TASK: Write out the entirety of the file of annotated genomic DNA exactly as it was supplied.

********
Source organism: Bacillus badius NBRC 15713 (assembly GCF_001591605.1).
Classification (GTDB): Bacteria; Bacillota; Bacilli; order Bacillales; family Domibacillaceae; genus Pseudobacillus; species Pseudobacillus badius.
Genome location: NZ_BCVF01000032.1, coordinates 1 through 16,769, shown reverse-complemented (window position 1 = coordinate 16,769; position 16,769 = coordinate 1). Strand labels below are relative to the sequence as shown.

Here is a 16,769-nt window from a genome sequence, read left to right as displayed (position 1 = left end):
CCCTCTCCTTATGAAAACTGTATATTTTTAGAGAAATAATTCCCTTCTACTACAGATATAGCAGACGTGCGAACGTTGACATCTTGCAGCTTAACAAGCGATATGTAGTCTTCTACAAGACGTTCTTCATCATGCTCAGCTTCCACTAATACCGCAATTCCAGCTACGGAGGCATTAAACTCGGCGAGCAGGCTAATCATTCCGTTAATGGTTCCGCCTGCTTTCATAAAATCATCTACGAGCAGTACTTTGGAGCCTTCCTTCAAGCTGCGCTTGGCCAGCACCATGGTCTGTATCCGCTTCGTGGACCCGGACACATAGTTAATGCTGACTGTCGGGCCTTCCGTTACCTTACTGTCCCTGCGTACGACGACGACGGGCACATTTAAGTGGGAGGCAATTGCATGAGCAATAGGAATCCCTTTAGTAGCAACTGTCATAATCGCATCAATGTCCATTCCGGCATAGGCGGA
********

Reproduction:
Source organism: Bacillus badius NBRC 15713 (assembly GCF_001591605.1).
Classification (GTDB): Bacteria; Bacillota; Bacilli; order Bacillales; family Domibacillaceae; genus Pseudobacillus; species Pseudobacillus badius.
Genome location: NZ_BCVF01000032.1, coordinates 1 through 16,769, shown reverse-complemented (window position 1 = coordinate 16,769; position 16,769 = coordinate 1). Strand labels below are relative to the sequence as shown.

Here is a 16,769-nt window from a genome sequence, read left to right as displayed (position 1 = left end):
CCCTCTCCTTATGAAAACTGTATATTTTTAGAGAAATAATTCCCTTCTACTACAGATATAGCAGACGTGCGAACGTTGACATCTTGCAGCTTAACAAGCGATATGTAGTCTTCTACAAGACGTTCTTCATCATGCTCAGCTTCCACTAATACCGCAATTCCAGCTACGGAGGCATTAAACTCGGCGAGCAGGCTAATCATTCCGTTAATGGTTCCGCCTGCTTTCATAAAATCATCTACGAGCAGTACTTTGGAGCCTTCCTTCAAGCTGCGCTTGGCCAGCACCATGGTCTGTATCCGCTTCGTGGACCCGGACACATAGTTAATGCTGACTGTCGGGCCTTCCGTTACCTTACTGTCCCTGCGTACGACGACGACGGGCACATTTAAGTGGGAGGCAATTGCATGAGCAATAGGAATCCCTTTAGTAGCAACTGTCATAATCGCATCAATGTCCATTCCGGCATAGGCGGA